For 20 years Larry LaCourse of Bushnell kept a POW/MIA bracelet bearing the name of Green Beret Capt. Waren R. Orr Jr. of Kewanee. LaCourse, who got the bracelet at randon, had stopped wearing it in recent years.  But this week he retrieved it after learning that the remains of Orr, who was killed in Vietnam in 1968, had been identified.

Green Beret Capt. Warren R. Orr Jr. may have been missing in Vietnam for nearly 40 years, but he definitely wasn’t forgotten back in the United States.

People from across the country who never knew the Kewanee native have kept his memory alive with POW/MIA bracelets, including a Bushnell man who has held onto his for 20 years.

"I probably wore it for five years," said Larry LaCourse, who bought the red, metal bracelet 20 years ago at a VFW-sponsored bracelet drive.

Names of servicemen missing in action were engraved on the metal bands and distributed as a way of never forgetting those who didn’t come back from combat.

Orr’s name and his fate were both unknown to LaCourse, who was given the bracelet at random 20 years ago.

But that all changed when LaCourse read an article in Wednesday’s Journal Star about the U.S. Department of Defense identifying Orr’s remains through DNA testing.

"I haven’t worn this bracelet in probably five years, but I knew I had it," LaCourse said. "It took me about an hour to find it, but when I found it the hairs on my arms stood up."

Orr, 25, was part of a crew evacuating about 150 Vietnamese women and children from the Kham Duc Special Forces Camp near Da Nang on Mother’s Day in 1968. As the plane was taking off, it was pelted with gunfire from the ground and exploded in mid-air, killing everyone aboard.

LaCourse, 48, quickly called his sister at 3 a.m. Thursday to tell her the captain on his bracelet had been identified and would soon be buried in Arlington National Cemetery in Virginia, with full military rites and honors.

"He seemed pretty emotional to me when he called," said LaCourse’s sister Jeannie Phillips, who lives in Indiana. "He was pretty moved by it."

LaCourse said his first thought was to give the bracelet that has Orr’s rank and other military information to Orr’s father, Warren Orr senior.

"I’m not even sure what to say to him. I don’t know how you send your condolences and thank somebody at the same time," LaCourse said.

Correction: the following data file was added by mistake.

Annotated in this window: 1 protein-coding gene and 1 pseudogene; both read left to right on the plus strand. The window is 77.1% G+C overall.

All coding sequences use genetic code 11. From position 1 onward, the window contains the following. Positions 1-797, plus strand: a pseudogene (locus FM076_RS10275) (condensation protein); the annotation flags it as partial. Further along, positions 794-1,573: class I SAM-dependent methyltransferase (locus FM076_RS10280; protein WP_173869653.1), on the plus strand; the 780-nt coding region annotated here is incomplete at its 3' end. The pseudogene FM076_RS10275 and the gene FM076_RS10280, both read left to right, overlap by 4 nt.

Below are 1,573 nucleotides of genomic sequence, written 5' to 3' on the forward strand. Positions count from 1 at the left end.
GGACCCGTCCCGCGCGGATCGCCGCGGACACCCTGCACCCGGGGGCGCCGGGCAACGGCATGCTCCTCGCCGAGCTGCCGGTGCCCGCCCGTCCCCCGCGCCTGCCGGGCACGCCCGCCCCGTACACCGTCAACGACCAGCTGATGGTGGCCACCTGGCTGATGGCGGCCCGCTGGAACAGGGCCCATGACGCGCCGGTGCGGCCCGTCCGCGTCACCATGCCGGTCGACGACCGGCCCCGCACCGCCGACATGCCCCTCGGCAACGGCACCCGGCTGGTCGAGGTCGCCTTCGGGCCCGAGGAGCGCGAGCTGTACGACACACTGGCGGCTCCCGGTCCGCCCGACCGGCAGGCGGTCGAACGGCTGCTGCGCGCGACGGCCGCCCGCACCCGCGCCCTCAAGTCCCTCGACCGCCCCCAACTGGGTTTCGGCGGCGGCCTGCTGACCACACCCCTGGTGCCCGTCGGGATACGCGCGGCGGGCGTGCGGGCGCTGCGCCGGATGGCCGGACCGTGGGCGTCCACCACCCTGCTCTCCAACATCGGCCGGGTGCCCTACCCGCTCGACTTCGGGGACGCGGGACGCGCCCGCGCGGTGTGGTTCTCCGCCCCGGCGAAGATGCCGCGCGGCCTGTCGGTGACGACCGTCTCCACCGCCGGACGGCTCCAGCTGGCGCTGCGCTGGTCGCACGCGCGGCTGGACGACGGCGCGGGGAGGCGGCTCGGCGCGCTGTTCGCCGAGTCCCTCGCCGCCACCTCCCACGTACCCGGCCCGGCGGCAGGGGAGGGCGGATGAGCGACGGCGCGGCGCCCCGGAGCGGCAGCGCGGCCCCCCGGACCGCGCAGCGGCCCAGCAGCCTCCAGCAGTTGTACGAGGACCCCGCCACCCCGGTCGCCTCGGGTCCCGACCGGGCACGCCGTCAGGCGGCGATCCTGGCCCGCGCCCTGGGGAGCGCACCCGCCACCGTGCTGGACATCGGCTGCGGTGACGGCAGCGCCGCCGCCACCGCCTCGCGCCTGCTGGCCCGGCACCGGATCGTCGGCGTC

Orr senior said Thursday he has received four POW/MIA bracelets engraved with his son’s name from strangers over the years, including one from a New York woman who wore it for more than a decade.

"She wore it 15 years before she died, and I’m wearing it now," he said from his California home.

He’s received others from Texas, San Diego and Illinois.

"I’m kind of proud that people remember him," Orr said. "It makes me feel good."

California resident Greg Orr served with his brother in Vietnam and said he has had several chance encounters with the bracelets.

Greg Orr was wearing a POW shirt when he stopped at a California Taco Bell. The woman behind the counter told him she liked it and said she was wearing a POW bracelet.

The name on the bracelet was his brother’s. He pulled out his wallet and gave the woman a picture of Warren Jr.

"It was just a random stop to get something to eat," he said. "What are the chances of that?"

Through Web sites Greg Orr also found a husband and wife in the Air Force who have worn bracelets with his brother’s name for the past 20 years.

"Even though they never met him, they said it was an honor to wear the name of someone who served and didn’t come back," he said.

He’s also found a professor in Pennsylvania who uses Warren Jr.’s story in class.

People wear the bracelets for many reasons, and LaCourse had his own as well. As the son of a retired military father and seeing two uncles and two cousins go to Vietnam, LaCourse felt the small, metal band could always convey a message even if could not.

"It’s hard to explain," LaCourse said. "I just appreciate being an American and wanted to thank those who died to protect our way of life."

And after talking to Orr senior Thursday afternoon, learning the history behind the name engraved on the metal, LaCourse said he’s changed his mind about sending it to California.

"I think I’m going to keep it," LaCourse said.

Reach Journal Star reporter Kevin Sampier at (309) 346-5300 or